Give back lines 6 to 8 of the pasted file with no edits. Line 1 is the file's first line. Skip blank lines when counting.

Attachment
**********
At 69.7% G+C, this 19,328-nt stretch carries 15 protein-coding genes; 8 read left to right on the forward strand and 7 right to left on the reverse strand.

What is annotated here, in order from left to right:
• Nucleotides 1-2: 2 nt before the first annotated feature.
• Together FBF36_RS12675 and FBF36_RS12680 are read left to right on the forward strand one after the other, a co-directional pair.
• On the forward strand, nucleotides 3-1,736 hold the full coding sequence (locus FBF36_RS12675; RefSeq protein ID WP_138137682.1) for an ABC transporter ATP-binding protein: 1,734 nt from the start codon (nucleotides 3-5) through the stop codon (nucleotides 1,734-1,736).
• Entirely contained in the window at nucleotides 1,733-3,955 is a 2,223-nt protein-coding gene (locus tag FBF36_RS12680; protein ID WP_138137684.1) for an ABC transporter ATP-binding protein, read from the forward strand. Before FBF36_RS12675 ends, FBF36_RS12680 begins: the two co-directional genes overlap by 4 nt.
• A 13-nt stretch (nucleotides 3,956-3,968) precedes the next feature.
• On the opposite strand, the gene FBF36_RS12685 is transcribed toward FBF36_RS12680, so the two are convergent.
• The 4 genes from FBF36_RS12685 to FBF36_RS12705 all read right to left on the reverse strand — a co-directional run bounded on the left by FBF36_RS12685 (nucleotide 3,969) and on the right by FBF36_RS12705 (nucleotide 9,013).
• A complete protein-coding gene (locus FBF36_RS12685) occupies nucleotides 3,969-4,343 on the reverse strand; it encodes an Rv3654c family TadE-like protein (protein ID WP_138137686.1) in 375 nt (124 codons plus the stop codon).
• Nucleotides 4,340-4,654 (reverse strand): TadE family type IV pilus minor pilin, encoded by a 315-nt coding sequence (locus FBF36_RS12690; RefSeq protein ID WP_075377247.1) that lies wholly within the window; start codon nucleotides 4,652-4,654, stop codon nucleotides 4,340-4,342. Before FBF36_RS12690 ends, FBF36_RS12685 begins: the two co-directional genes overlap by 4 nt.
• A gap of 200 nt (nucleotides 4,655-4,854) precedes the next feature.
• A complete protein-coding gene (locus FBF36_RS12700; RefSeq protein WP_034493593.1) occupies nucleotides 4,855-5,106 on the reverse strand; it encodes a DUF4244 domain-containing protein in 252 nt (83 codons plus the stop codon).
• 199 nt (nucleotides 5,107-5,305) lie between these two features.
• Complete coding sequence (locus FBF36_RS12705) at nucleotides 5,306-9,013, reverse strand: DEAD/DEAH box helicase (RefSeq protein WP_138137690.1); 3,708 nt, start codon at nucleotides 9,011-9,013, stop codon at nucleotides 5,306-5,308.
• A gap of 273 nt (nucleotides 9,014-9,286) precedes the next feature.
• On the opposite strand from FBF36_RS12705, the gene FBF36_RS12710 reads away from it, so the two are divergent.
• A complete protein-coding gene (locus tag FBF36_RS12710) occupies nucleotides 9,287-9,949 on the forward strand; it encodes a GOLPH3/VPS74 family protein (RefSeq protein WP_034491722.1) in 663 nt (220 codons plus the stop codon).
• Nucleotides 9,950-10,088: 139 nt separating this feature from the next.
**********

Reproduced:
• Entirely contained in the window at nucleotides 1,733-3,955 is a 2,223-nt protein-coding gene (locus tag FBF36_RS12680; protein ID WP_138137684.1) for an ABC transporter ATP-binding protein, read from the forward strand. Before FBF36_RS12675 ends, FBF36_RS12680 begins: the two co-directional genes overlap by 4 nt.
• A 13-nt stretch (nucleotides 3,956-3,968) precedes the next feature.
• On the opposite strand, the gene FBF36_RS12685 is transcribed toward FBF36_RS12680, so the two are convergent.